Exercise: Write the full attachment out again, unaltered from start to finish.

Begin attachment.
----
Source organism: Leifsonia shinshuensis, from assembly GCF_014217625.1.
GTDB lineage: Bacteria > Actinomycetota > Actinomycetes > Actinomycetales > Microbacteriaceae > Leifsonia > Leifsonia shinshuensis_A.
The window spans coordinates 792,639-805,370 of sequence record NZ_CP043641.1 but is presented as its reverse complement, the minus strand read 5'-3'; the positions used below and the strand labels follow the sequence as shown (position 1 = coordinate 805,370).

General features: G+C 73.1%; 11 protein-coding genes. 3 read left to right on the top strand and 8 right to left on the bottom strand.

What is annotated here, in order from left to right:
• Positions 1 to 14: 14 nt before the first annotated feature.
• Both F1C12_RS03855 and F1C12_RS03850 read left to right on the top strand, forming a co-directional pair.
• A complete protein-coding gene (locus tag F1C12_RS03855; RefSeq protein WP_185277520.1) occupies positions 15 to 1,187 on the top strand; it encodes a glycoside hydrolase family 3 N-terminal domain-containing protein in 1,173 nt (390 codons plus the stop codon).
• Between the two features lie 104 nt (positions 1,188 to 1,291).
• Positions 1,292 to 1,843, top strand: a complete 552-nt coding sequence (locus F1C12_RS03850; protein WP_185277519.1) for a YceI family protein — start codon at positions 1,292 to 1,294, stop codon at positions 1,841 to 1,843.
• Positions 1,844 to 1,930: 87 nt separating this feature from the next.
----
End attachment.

Source organism: Leifsonia shinshuensis, from assembly GCF_014217625.1.
GTDB lineage: Bacteria > Actinomycetota > Actinomycetes > Actinomycetales > Microbacteriaceae > Leifsonia > Leifsonia shinshuensis_A.
The window spans coordinates 792,639-805,370 of sequence record NZ_CP043641.1 but is presented as its reverse complement, the minus strand read 5'-3'; the positions used below and the strand labels follow the sequence as shown (position 1 = coordinate 805,370).

General features: G+C 73.1%; 11 protein-coding genes. 3 read left to right on the top strand and 8 right to left on the bottom strand.

What is annotated here, in order from left to right:
• Positions 1 to 14: 14 nt before the first annotated feature.
• Both F1C12_RS03855 and F1C12_RS03850 read left to right on the top strand, forming a co-directional pair.
• A complete protein-coding gene (locus tag F1C12_RS03855; RefSeq protein WP_185277520.1) occupies positions 15 to 1,187 on the top strand; it encodes a glycoside hydrolase family 3 N-terminal domain-containing protein in 1,173 nt (390 codons plus the stop codon).
• Between the two features lie 104 nt (positions 1,188 to 1,291).
• Positions 1,292 to 1,843, top strand: a complete 552-nt coding sequence (locus F1C12_RS03850; protein WP_185277519.1) for a YceI family protein — start codon at positions 1,292 to 1,294, stop codon at positions 1,841 to 1,843.
• Positions 1,844 to 1,930: 87 nt separating this feature from the next.